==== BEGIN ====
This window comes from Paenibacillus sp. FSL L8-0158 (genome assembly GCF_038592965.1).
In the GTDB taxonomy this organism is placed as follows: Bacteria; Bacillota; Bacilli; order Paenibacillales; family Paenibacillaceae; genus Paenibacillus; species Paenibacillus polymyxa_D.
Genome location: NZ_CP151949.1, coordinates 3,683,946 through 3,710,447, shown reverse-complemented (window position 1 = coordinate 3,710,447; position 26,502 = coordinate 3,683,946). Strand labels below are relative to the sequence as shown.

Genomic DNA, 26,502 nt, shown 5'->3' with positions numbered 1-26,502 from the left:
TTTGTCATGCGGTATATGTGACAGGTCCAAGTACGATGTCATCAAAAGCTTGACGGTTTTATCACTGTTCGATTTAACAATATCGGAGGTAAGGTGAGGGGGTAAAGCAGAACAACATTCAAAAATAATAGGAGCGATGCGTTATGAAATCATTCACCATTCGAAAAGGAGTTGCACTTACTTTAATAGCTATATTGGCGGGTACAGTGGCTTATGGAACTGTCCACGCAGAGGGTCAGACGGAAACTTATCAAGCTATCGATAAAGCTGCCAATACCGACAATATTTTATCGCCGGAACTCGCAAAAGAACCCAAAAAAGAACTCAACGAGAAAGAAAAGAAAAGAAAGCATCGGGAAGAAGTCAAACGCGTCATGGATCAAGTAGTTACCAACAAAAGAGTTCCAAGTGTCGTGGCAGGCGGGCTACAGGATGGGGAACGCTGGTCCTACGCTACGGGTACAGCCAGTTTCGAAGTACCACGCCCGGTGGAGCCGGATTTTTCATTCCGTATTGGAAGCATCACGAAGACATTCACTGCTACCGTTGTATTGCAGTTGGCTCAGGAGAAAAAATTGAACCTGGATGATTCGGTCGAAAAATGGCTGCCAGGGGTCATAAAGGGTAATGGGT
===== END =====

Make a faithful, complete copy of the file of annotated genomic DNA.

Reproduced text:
This window comes from Paenibacillus sp. FSL L8-0158 (genome assembly GCF_038592965.1).
In the GTDB taxonomy this organism is placed as follows: Bacteria; Bacillota; Bacilli; order Paenibacillales; family Paenibacillaceae; genus Paenibacillus; species Paenibacillus polymyxa_D.
Genome location: NZ_CP151949.1, coordinates 3,683,946 through 3,710,447, shown reverse-complemented (window position 1 = coordinate 3,710,447; position 26,502 = coordinate 3,683,946). Strand labels below are relative to the sequence as shown.

Genomic DNA, 26,502 nt, shown 5'->3' with positions numbered 1-26,502 from the left:
TTTGTCATGCGGTATATGTGACAGGTCCAAGTACGATGTCATCAAAAGCTTGACGGTTTTATCACTGTTCGATTTAACAATATCGGAGGTAAGGTGAGGGGGTAAAGCAGAACAACATTCAAAAATAATAGGAGCGATGCGTTATGAAATCATTCACCATTCGAAAAGGAGTTGCACTTACTTTAATAGCTATATTGGCGGGTACAGTGGCTTATGGAACTGTCCACGCAGAGGGTCAGACGGAAACTTATCAAGCTATCGATAAAGCTGCCAATACCGACAATATTTTATCGCCGGAACTCGCAAAAGAACCCAAAAAAGAACTCAACGAGAAAGAAAAGAAAAGAAAGCATCGGGAAGAAGTCAAACGCGTCATGGATCAAGTAGTTACCAACAAAAGAGTTCCAAGTGTCGTGGCAGGCGGGCTACAGGATGGGGAACGCTGGTCCTACGCTACGGGTACAGCCAGTTTCGAAGTACCACGCCCGGTGGAGCCGGATTTTTCATTCCGTATTGGAAGCATCACGAAGACATTCACTGCTACCGTTGTATTGCAGTTGGCTCAGGAGAAAAAATTGAACCTGGATGATTCGGTCGAAAAATGGCTGCCAGGGGTCATAAAGGGTAATGGGT